Crane’s novel Maggie: A Girl of the Streets depicts the embattled lives of people surviving in the New York inner city and the brutalizing effects of poverty, ignorance, and drunkenness on their lives. The book has been labeled a work of naturalistic fiction; like Emile Zola, a nineteenth-century French naturalistic writer, Crane suggests that people are victims of their environments.
Following up on the success of The Red Badge of Courage, Crane wrote The Little Regiment and Other Episodes of the American Civil War. Possibly the most interesting story in this collection is “The Veteran,” which shows Henry Fleming as an old man. When a barn catches fire, old Henry rescues a drunken hired man who set the fire; when Henry returns to the burning barn to save some colts, he becomes trapped and dies.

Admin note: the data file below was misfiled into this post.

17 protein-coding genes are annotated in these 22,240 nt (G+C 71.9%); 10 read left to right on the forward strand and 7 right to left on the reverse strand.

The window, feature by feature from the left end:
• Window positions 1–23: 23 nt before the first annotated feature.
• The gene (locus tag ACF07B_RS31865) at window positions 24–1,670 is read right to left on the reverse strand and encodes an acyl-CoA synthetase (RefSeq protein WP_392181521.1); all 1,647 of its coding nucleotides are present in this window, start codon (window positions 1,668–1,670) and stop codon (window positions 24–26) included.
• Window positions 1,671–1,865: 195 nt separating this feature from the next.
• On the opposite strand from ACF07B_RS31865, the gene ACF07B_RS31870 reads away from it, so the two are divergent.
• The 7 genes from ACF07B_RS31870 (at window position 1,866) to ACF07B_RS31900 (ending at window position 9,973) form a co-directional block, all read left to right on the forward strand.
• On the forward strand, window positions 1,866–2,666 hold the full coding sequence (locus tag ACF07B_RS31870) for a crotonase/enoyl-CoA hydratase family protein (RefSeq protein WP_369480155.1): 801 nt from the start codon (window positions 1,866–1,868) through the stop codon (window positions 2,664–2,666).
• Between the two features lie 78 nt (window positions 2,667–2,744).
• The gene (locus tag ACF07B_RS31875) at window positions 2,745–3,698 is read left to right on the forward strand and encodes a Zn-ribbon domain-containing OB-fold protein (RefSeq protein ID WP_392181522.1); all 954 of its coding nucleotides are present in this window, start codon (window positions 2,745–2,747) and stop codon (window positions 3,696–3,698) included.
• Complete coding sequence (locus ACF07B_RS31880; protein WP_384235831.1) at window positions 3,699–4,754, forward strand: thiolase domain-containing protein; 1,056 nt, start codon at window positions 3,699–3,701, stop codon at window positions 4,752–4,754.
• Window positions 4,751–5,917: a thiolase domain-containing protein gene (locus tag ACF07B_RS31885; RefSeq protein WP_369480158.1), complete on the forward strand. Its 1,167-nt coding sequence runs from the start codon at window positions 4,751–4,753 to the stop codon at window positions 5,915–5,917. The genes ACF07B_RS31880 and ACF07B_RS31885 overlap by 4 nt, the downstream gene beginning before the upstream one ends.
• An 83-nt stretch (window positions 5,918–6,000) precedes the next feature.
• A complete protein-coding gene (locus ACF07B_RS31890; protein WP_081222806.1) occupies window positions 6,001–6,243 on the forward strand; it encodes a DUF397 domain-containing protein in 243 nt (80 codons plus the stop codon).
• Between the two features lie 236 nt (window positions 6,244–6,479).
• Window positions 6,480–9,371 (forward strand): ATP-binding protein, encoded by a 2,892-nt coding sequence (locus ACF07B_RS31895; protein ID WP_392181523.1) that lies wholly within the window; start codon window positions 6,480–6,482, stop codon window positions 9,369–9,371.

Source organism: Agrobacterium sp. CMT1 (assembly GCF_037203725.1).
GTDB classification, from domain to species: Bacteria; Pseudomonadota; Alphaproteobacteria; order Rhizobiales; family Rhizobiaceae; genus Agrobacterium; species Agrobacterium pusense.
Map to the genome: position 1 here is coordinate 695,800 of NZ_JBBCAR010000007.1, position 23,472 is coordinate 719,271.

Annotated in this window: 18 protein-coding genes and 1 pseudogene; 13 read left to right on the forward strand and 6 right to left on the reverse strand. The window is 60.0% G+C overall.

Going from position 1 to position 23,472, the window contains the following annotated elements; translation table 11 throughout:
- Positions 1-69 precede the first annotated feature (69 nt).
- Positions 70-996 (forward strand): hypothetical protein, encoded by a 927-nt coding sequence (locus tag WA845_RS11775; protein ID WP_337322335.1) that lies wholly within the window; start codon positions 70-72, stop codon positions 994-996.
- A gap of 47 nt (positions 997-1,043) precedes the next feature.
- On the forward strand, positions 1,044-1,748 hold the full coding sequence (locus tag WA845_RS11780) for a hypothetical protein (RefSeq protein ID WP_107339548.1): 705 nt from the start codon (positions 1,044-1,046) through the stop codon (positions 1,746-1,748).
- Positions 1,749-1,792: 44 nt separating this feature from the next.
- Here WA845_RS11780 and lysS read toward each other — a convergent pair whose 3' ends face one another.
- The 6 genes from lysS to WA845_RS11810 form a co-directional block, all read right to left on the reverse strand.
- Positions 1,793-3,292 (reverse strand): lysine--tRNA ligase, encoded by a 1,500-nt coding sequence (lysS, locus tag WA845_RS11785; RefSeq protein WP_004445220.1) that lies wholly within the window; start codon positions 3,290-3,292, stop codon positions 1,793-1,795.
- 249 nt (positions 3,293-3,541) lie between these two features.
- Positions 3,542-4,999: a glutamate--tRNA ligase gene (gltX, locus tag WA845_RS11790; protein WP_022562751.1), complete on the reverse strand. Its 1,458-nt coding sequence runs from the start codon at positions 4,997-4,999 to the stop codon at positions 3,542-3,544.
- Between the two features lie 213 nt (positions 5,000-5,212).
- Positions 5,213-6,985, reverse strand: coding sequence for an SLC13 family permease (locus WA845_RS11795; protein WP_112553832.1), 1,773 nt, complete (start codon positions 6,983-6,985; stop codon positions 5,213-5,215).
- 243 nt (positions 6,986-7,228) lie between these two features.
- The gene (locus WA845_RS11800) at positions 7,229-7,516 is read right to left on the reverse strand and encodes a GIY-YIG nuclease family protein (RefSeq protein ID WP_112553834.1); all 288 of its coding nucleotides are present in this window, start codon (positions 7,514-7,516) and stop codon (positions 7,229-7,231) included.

In “The Monster” (1898), a story similar to “The Veteran,” Crane depicts a community’s reaction to a disfigured man in its midst. In the story, a black man badly burns himself while saving a young white boy from a burning house; although the townspeople initially proclaim him a hero, they eventually brand him a monster. The renowned black American writer, Ralph Ellison, called “The Monster” the first story in American literature to feature a black man as a hero.
The Red Badge of Courage was made into a movie in 1951 by John Huston, who both directed the film and wrote the screenplay. It starred Audie Murphy, the most decorated American hero in World War II, as Henry Fleming, and also featured Bill Mauldin, Royal Dano, and John Dierkes. In 1974 Lee Philips directed an adequate television movie version of the novel starring Richard Thomas as Henry.